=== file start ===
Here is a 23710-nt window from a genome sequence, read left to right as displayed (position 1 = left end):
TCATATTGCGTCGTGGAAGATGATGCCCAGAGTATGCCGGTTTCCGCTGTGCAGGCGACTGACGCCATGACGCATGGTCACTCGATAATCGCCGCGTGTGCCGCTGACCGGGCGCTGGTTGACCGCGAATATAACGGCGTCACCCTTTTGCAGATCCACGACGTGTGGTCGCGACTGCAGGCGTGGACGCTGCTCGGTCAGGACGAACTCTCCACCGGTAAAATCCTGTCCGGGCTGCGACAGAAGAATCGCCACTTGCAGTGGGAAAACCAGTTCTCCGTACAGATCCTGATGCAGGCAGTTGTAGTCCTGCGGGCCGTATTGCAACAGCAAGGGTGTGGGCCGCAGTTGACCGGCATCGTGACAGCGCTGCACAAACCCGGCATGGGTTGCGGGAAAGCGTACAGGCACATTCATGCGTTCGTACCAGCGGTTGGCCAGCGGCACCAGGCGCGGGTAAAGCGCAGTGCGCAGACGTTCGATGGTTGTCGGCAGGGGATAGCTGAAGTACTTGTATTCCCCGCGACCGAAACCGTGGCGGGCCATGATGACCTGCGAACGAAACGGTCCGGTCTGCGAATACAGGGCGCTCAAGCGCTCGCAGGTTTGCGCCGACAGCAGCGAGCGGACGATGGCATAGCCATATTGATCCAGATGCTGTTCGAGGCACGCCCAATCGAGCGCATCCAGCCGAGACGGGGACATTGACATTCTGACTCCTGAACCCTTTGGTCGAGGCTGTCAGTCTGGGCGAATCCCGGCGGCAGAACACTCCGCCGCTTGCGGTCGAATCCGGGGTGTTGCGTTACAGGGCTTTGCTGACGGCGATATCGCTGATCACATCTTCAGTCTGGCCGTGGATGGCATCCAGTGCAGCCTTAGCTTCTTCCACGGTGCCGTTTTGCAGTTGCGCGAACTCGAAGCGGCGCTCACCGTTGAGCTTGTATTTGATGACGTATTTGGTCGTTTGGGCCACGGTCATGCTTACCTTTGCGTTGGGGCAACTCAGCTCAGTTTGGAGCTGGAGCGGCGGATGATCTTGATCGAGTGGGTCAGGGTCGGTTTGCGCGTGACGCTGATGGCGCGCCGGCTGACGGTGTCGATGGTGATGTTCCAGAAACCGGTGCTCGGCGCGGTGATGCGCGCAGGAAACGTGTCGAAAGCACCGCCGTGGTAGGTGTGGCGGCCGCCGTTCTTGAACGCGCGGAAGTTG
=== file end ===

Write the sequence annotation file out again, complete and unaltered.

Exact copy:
Here is a 23710-nt window from a genome sequence, read left to right as displayed (position 1 = left end):
TCATATTGCGTCGTGGAAGATGATGCCCAGAGTATGCCGGTTTCCGCTGTGCAGGCGACTGACGCCATGACGCATGGTCACTCGATAATCGCCGCGTGTGCCGCTGACCGGGCGCTGGTTGACCGCGAATATAACGGCGTCACCCTTTTGCAGATCCACGACGTGTGGTCGCGACTGCAGGCGTGGACGCTGCTCGGTCAGGACGAACTCTCCACCGGTAAAATCCTGTCCGGGCTGCGACAGAAGAATCGCCACTTGCAGTGGGAAAACCAGTTCTCCGTACAGATCCTGATGCAGGCAGTTGTAGTCCTGCGGGCCGTATTGCAACAGCAAGGGTGTGGGCCGCAGTTGACCGGCATCGTGACAGCGCTGCACAAACCCGGCATGGGTTGCGGGAAAGCGTACAGGCACATTCATGCGTTCGTACCAGCGGTTGGCCAGCGGCACCAGGCGCGGGTAAAGCGCAGTGCGCAGACGTTCGATGGTTGTCGGCAGGGGATAGCTGAAGTACTTGTATTCCCCGCGACCGAAACCGTGGCGGGCCATGATGACCTGCGAACGAAACGGTCCGGTCTGCGAATACAGGGCGCTCAAGCGCTCGCAGGTTTGCGCCGACAGCAGCGAGCGGACGATGGCATAGCCATATTGATCCAGATGCTGTTCGAGGCACGCCCAATCGAGCGCATCCAGCCGAGACGGGGACATTGACATTCTGACTCCTGAACCCTTTGGTCGAGGCTGTCAGTCTGGGCGAATCCCGGCGGCAGAACACTCCGCCGCTTGCGGTCGAATCCGGGGTGTTGCGTTACAGGGCTTTGCTGACGGCGATATCGCTGATCACATCTTCAGTCTGGCCGTGGATGGCATCCAGTGCAGCCTTAGCTTCTTCCACGGTGCCGTTTTGCAGTTGCGCGAACTCGAAGCGGCGCTCACCGTTGAGCTTGTATTTGATGACGTATTTGGTCGTTTGGGCCACGGTCATGCTTACCTTTGCGTTGGGGCAACTCAGCTCAGTTTGGAGCTGGAGCGGCGGATGATCTTGATCGAGTGGGTCAGGGTCGGTTTGCGCGTGACGCTGATGGCGCGCCGGCTGACGGTGTCGATGGTGATGTTCCAGAAACCGGTGCTCGGCGCGGTGATGCGCGCAGGAAACGTGTCGAAAGCACCGCCGTGGTAGGTGTGGCGGCCGCCGTTCTTGAACGCGCGGAAGTTG